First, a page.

Relations between Hamas and Egypt are growing warmer, as the Egyptians prepare for the opening of the Rafah Border Crossing this September, allowing free passage of Palestinian civilians from the Gaza Strip to Egypt and back.
Millions of dollars were invested in preparing the Rafah Crossing for its reopening in recent months.
Israeli security sources noted that the opening of the southern crossing and the deepening of Egyptian involvement in the Gaza Strip could have positive implications for the security situation along the border between the Gaza Strip and Israel.
Its opening may also go some way to alleviating feelings of isolation in the strip, which is currently creating unrest among its residents which some fear may eventually erupt into renewed violence against Israel.
The development follows Egypt's agreement to help Gaza with its electricity crisis and Hamas starting construction of a buffer zone at the border between Sinai and the Gaza Strip.
Egypt began to sell subsidized fuel to the Hamas-controlled Gaza Strip for the operation of its power plant and the private gas stations, which provided another hour of electricity per day to Gaza's residents. Hamas agreed to pay Egypt $10-15 million a month for its aid.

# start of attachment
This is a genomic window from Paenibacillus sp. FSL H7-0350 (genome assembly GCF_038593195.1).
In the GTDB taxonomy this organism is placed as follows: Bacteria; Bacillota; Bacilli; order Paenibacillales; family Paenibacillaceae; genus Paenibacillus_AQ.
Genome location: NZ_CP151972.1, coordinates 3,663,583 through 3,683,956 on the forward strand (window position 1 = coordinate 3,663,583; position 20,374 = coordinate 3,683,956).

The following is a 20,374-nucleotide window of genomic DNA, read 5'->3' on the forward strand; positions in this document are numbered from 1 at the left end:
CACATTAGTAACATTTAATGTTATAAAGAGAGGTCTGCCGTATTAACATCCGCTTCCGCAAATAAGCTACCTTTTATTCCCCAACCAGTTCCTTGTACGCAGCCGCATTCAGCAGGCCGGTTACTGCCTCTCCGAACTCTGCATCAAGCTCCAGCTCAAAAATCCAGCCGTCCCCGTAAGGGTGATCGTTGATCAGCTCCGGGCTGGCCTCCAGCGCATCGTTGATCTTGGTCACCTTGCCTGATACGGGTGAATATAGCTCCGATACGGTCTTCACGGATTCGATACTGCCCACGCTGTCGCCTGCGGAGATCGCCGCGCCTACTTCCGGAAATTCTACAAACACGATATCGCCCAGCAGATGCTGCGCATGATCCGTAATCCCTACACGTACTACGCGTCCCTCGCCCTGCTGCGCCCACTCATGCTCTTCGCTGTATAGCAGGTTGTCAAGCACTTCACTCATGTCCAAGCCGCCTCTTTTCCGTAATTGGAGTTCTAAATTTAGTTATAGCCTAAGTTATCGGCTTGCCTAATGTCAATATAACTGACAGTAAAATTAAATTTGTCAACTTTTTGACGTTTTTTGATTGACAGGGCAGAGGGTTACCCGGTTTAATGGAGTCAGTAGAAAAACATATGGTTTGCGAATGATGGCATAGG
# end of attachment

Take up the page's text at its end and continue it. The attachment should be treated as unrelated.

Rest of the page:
Last week, the Interior Ministry in the Gaza Strip began work to build a buffer zone between Gaza and Egypt in order to increase security in the border area and prevent the transfer of arms and passage of ISIS operatives from Sinai to the Gaza Strip and vice versa.
Israel is now closely following the agreements currently being discussed in Cairo between the Hamas delegation and the Egyptian security forces, especially concerning the opening of the border crossing.
The Rafah Crossing, which was transferred to the Palestinian Authority in 2005 after Israel's disengagement from the Gaza Strip, had security arrangements that allowed Israel to supervise those entering and leaving the Gaza Strip. The crossing was closed when Hamas came to power 10 years ago.
With the overthrow of Mubarak in Egypt, the Muslim Brotherhood regime in Egypt opened the crossing, but it was closed again, and has been closed most of the time since the rise of Abdel Fattah el-Sisi to power.